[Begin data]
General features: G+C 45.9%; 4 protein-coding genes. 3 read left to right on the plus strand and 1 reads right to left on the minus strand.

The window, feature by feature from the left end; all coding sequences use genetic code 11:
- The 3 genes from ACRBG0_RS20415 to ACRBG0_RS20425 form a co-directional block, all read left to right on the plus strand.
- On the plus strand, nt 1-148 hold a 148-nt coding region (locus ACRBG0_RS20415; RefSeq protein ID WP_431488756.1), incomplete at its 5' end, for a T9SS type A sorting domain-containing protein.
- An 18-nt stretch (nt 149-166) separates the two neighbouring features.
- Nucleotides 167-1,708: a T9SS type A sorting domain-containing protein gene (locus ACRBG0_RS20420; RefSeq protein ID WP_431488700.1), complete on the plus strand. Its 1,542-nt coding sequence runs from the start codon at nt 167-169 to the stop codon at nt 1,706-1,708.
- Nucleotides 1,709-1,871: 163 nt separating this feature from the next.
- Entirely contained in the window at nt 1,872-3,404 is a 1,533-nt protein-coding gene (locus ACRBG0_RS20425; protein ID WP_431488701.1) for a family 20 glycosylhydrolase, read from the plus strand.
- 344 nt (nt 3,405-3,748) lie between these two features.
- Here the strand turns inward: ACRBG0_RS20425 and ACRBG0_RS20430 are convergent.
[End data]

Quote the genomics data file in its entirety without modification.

General features: G+C 45.9%; 4 protein-coding genes. 3 read left to right on the plus strand and 1 reads right to left on the minus strand.

The window, feature by feature from the left end; all coding sequences use genetic code 11:
- The 3 genes from ACRBG0_RS20415 to ACRBG0_RS20425 form a co-directional block, all read left to right on the plus strand.
- On the plus strand, nt 1-148 hold a 148-nt coding region (locus ACRBG0_RS20415; RefSeq protein ID WP_431488756.1), incomplete at its 5' end, for a T9SS type A sorting domain-containing protein.
- An 18-nt stretch (nt 149-166) separates the two neighbouring features.
- Nucleotides 167-1,708: a T9SS type A sorting domain-containing protein gene (locus ACRBG0_RS20420; RefSeq protein ID WP_431488700.1), complete on the plus strand. Its 1,542-nt coding sequence runs from the start codon at nt 167-169 to the stop codon at nt 1,706-1,708.
- Nucleotides 1,709-1,871: 163 nt separating this feature from the next.
- Entirely contained in the window at nt 1,872-3,404 is a 1,533-nt protein-coding gene (locus ACRBG0_RS20425; protein ID WP_431488701.1) for a family 20 glycosylhydrolase, read from the plus strand.
- 344 nt (nt 3,405-3,748) lie between these two features.
- Here the strand turns inward: ACRBG0_RS20425 and ACRBG0_RS20430 are convergent.